Decellularization is the process of taking a complex organ or other tissue structure and stripping the cells from it, leaving behind the supporting extracellular matrix. The matrix can then be repopulated by new cells of the appropriate types in order to recreate a functional organ. This is in any case is the end goal of this ongoing line of research: decellularization has been used in recent years to produce tracheas and heart valves for transplantation, populating the tissue with the recipient's own cells so as to eliminate the possibility of rejection.
A trachea is a comparatively simple structure, however. Just as for tissue engineering of organs from scratch, there are hurdles to be overcome in making decellularization a practical option for organs and tissues that are more functional than structural: lungs, livers, hearts, for example While it is certainly the case that decellarization is lot closer to practical application for heart engineering than building a heart from a patient's own stem cells using bioprinting technologies, or other from-scratch strategies, there is work yet to be done. See this latest research, for example, in which a beating mouse heart is produced, but not one that performs well enough to be a transplant candidate:
For the project, the research team first "decellularized," or removed all the cells, from a mouse heart, a process that takes about 10 hours using a variety of agents. Then, they repopulated the remaining heart framework, or scaffold, with [human] multipotential cardiovascular progenitor (MCP) cells. These replacement cells were produced by reverse engineering fibroblast cells from a small skin biopsy to make induced pluripotent stem cells and then treating the iPS cells with special growth factors to further induce differentiation.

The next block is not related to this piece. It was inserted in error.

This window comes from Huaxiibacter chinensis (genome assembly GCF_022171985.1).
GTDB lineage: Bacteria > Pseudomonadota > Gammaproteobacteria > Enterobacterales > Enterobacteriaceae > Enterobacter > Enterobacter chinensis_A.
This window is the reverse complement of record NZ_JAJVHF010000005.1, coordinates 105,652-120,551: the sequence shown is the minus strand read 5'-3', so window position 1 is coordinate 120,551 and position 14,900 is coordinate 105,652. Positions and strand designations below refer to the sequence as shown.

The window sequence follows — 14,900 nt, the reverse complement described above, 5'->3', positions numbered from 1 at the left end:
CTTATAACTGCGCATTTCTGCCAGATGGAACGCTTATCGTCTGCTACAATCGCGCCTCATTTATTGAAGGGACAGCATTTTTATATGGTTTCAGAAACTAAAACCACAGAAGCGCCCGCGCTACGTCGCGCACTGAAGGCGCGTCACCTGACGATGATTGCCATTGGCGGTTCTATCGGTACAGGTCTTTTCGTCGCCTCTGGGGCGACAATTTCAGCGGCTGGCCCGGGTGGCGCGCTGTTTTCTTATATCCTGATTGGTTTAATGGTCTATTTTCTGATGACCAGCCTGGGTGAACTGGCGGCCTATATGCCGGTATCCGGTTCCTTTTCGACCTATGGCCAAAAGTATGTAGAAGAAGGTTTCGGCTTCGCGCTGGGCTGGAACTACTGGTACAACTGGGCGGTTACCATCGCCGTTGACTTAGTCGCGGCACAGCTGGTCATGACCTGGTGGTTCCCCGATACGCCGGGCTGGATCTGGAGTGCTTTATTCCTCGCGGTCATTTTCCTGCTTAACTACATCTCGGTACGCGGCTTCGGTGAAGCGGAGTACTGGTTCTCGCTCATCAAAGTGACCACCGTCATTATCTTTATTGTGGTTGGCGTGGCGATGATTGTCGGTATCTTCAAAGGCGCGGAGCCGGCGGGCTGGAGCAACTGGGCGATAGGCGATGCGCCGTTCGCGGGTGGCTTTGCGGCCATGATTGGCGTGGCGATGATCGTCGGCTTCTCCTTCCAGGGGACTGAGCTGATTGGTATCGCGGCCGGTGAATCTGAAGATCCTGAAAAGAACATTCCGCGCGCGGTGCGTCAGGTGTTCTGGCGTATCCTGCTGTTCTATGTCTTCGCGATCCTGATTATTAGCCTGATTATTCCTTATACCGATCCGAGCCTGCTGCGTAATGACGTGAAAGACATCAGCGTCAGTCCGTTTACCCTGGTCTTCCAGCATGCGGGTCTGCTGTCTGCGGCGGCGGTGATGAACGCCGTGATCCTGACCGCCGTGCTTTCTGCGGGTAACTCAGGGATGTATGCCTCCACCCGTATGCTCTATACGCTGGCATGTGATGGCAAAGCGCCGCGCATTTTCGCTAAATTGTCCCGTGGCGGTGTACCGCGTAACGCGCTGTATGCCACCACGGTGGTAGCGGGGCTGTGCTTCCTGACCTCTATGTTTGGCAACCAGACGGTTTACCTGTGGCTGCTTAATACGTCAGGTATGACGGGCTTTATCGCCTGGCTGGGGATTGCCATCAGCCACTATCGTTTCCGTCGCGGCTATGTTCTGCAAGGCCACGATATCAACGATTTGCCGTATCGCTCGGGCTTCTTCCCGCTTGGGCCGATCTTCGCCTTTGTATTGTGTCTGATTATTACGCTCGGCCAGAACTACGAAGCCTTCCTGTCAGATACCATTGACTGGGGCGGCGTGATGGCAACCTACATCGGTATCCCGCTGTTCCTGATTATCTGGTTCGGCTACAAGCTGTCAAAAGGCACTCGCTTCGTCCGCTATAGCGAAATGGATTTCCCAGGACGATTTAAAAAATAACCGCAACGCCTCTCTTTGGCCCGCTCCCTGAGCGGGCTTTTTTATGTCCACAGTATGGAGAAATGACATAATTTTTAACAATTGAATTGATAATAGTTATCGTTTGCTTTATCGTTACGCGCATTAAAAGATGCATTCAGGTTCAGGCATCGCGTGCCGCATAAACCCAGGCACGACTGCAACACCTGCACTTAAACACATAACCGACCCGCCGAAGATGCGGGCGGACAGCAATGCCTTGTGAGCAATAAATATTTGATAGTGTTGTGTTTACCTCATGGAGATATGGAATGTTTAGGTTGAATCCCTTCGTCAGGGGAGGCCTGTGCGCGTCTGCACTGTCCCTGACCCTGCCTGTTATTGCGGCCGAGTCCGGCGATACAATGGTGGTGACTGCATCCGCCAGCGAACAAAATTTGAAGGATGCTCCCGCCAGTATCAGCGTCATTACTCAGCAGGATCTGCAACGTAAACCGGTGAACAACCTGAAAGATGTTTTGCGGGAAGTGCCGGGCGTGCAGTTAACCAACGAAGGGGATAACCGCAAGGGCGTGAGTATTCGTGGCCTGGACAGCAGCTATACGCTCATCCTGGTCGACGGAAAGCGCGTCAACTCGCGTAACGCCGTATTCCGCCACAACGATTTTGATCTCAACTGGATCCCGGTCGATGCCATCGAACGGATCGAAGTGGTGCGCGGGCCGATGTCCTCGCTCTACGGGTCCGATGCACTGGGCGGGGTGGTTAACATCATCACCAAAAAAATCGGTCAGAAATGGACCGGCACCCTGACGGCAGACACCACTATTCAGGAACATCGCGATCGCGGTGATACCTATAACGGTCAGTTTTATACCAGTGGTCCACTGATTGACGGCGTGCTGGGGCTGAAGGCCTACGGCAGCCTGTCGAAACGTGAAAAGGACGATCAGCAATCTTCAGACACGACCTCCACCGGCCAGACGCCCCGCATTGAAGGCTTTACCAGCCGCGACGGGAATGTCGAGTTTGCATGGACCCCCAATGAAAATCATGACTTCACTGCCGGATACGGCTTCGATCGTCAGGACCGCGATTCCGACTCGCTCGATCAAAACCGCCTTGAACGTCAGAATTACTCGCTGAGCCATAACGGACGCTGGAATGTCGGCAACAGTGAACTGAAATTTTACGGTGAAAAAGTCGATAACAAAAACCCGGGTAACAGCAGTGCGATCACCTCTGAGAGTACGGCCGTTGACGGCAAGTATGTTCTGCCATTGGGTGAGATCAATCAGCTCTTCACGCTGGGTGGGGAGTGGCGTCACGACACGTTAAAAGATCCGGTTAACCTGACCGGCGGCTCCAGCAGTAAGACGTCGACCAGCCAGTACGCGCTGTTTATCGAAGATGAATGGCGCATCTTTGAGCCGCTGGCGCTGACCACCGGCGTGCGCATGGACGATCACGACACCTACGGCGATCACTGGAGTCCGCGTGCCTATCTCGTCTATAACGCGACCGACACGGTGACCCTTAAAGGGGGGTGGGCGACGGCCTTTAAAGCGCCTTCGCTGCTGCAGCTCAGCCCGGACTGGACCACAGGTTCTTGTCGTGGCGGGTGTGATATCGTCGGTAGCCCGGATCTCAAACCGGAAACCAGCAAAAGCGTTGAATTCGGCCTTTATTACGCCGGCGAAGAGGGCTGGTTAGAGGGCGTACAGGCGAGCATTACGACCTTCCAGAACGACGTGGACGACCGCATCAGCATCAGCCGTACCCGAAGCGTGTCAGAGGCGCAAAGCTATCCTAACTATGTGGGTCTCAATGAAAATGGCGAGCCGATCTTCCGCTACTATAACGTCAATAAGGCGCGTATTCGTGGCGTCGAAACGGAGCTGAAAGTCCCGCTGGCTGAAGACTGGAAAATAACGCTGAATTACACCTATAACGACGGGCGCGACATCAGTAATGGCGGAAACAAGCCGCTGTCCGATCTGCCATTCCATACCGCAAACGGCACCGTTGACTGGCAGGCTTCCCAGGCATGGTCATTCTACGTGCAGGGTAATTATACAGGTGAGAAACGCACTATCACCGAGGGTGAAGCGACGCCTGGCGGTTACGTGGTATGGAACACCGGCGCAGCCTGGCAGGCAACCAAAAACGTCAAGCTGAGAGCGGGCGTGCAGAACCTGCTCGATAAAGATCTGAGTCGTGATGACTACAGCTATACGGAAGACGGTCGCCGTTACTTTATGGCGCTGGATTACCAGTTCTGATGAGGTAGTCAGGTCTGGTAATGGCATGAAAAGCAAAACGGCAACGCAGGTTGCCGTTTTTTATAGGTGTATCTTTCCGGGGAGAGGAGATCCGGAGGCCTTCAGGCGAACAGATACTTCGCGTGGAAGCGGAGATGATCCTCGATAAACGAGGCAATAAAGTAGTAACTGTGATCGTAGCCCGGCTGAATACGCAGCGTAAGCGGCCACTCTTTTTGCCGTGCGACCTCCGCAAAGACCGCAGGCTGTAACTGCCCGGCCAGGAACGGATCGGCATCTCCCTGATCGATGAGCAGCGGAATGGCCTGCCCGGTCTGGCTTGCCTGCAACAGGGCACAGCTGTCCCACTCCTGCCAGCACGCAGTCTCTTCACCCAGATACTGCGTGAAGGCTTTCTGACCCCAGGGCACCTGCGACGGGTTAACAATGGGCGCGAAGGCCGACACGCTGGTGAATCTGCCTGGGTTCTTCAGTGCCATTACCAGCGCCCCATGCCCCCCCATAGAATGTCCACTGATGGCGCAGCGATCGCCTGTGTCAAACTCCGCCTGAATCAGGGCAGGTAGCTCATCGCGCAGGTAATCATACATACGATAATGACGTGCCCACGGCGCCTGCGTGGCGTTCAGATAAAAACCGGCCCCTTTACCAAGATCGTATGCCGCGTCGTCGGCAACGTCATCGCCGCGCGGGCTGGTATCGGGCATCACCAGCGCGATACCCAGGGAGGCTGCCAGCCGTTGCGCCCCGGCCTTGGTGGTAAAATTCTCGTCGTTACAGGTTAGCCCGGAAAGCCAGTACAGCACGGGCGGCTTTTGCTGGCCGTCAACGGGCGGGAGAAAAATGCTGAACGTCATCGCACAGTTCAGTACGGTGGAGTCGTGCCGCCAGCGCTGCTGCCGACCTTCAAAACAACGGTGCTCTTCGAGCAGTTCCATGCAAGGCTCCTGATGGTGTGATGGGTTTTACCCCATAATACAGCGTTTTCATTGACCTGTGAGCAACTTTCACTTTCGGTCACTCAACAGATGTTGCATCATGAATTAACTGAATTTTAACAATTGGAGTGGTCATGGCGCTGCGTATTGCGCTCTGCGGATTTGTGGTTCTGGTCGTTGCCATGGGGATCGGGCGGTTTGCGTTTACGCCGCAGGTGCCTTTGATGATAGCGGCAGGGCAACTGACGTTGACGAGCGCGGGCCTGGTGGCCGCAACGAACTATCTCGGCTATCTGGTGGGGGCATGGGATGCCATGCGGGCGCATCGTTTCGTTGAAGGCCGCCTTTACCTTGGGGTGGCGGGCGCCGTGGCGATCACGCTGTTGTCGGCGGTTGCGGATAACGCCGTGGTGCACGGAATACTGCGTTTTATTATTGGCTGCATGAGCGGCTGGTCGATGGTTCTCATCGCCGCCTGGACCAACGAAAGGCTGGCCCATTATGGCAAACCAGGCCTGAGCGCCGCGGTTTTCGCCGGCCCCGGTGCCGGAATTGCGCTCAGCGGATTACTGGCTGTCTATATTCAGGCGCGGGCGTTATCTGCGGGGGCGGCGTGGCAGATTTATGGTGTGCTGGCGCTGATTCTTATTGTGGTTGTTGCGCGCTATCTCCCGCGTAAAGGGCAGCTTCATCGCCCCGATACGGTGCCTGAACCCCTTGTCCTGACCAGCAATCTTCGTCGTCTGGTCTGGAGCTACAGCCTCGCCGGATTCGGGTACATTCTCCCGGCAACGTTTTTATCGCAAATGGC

"This process makes MCPs, which are precursor cells that can further differentiate into three kinds of cells the heart uses, including cardiomyocytes, endothelial cells and smooth muscle cell. Nobody has tried using these MCPs for heart regeneration before. It turns out that the heart's extracellular matrix - the material that is the substrate of heart scaffold - can send signals to guide the MCPs into becoming the specialized cells that are needed for proper heart function."
After a few weeks, the mouse heart had not only been rebuilt with human cells, it also began contracting again, at the rate of 40 to 50 beats per minute, the researchers found. More work must be done to make the heart contract strongly enough to be able to pump blood effectively, and to rebuild the heart's electrical conduction system correctly so that the heart rate speeds up and slows down appropriately.
"One of our next goals is to see if it's feasible to make a patch of human heart muscle. We could use patches to replace a region damaged by a heart attack. That might be easier to achieve because it won't require as many cells as a whole human-sized organ would."
Other research teams have prototyped heart patches via decellularization in recent years. It seems to be a popular choice of stepping-stone product for use in medicine, a waypoint on the road to rebuilding hearts completely. There is more competition here from researchers who aim to grow tissues from scratch, however, as they too have demonstrated the ability to create prototype heart patches. So while I don't think that there's any great doubt that decellularization will reach the clinic for whole organs in advance of tissue engineered solutions, it's a different story for smaller and less complex tissue masses.